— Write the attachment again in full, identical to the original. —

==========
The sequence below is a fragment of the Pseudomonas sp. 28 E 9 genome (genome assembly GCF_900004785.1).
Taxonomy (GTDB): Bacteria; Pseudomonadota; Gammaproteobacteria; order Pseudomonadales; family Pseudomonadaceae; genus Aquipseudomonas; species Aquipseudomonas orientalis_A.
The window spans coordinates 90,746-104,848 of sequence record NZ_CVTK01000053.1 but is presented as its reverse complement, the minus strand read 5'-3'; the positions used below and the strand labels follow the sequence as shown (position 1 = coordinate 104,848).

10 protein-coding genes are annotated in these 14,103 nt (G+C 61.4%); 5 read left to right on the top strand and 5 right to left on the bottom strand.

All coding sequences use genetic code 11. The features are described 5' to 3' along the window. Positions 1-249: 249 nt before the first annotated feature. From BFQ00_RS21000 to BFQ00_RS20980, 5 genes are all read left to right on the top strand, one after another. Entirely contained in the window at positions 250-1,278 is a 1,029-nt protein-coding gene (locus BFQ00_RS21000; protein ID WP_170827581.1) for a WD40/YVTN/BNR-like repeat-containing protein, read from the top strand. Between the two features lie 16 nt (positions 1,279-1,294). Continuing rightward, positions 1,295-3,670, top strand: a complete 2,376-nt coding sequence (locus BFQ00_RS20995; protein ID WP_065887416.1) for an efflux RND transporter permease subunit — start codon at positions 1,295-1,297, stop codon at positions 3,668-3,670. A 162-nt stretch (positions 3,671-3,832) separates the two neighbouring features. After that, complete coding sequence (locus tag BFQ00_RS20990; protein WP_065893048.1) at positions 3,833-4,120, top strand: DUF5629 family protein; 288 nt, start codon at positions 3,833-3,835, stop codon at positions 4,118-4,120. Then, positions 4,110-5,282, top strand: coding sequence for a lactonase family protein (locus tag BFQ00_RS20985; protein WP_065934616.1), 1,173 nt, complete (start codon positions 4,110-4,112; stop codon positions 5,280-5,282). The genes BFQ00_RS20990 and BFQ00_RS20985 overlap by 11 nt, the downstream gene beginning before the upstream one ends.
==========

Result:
The sequence below is a fragment of the Pseudomonas sp. 28 E 9 genome (genome assembly GCF_900004785.1).
Taxonomy (GTDB): Bacteria; Pseudomonadota; Gammaproteobacteria; order Pseudomonadales; family Pseudomonadaceae; genus Aquipseudomonas; species Aquipseudomonas orientalis_A.
The window spans coordinates 90,746-104,848 of sequence record NZ_CVTK01000053.1 but is presented as its reverse complement, the minus strand read 5'-3'; the positions used below and the strand labels follow the sequence as shown (position 1 = coordinate 104,848).

10 protein-coding genes are annotated in these 14,103 nt (G+C 61.4%); 5 read left to right on the top strand and 5 right to left on the bottom strand.

All coding sequences use genetic code 11. The features are described 5' to 3' along the window. Positions 1-249: 249 nt before the first annotated feature. From BFQ00_RS21000 to BFQ00_RS20980, 5 genes are all read left to right on the top strand, one after another. Entirely contained in the window at positions 250-1,278 is a 1,029-nt protein-coding gene (locus BFQ00_RS21000; protein ID WP_170827581.1) for a WD40/YVTN/BNR-like repeat-containing protein, read from the top strand. Between the two features lie 16 nt (positions 1,279-1,294). Continuing rightward, positions 1,295-3,670, top strand: a complete 2,376-nt coding sequence (locus BFQ00_RS20995; protein ID WP_065887416.1) for an efflux RND transporter permease subunit — start codon at positions 1,295-1,297, stop codon at positions 3,668-3,670. A 162-nt stretch (positions 3,671-3,832) separates the two neighbouring features. After that, complete coding sequence (locus tag BFQ00_RS20990; protein WP_065893048.1) at positions 3,833-4,120, top strand: DUF5629 family protein; 288 nt, start codon at positions 3,833-3,835, stop codon at positions 4,118-4,120. Then, positions 4,110-5,282, top strand: coding sequence for a lactonase family protein (locus tag BFQ00_RS20985; protein WP_065934616.1), 1,173 nt, complete (start codon positions 4,110-4,112; stop codon positions 5,280-5,282). The genes BFQ00_RS20990 and BFQ00_RS20985 overlap by 11 nt, the downstream gene beginning before the upstream one ends.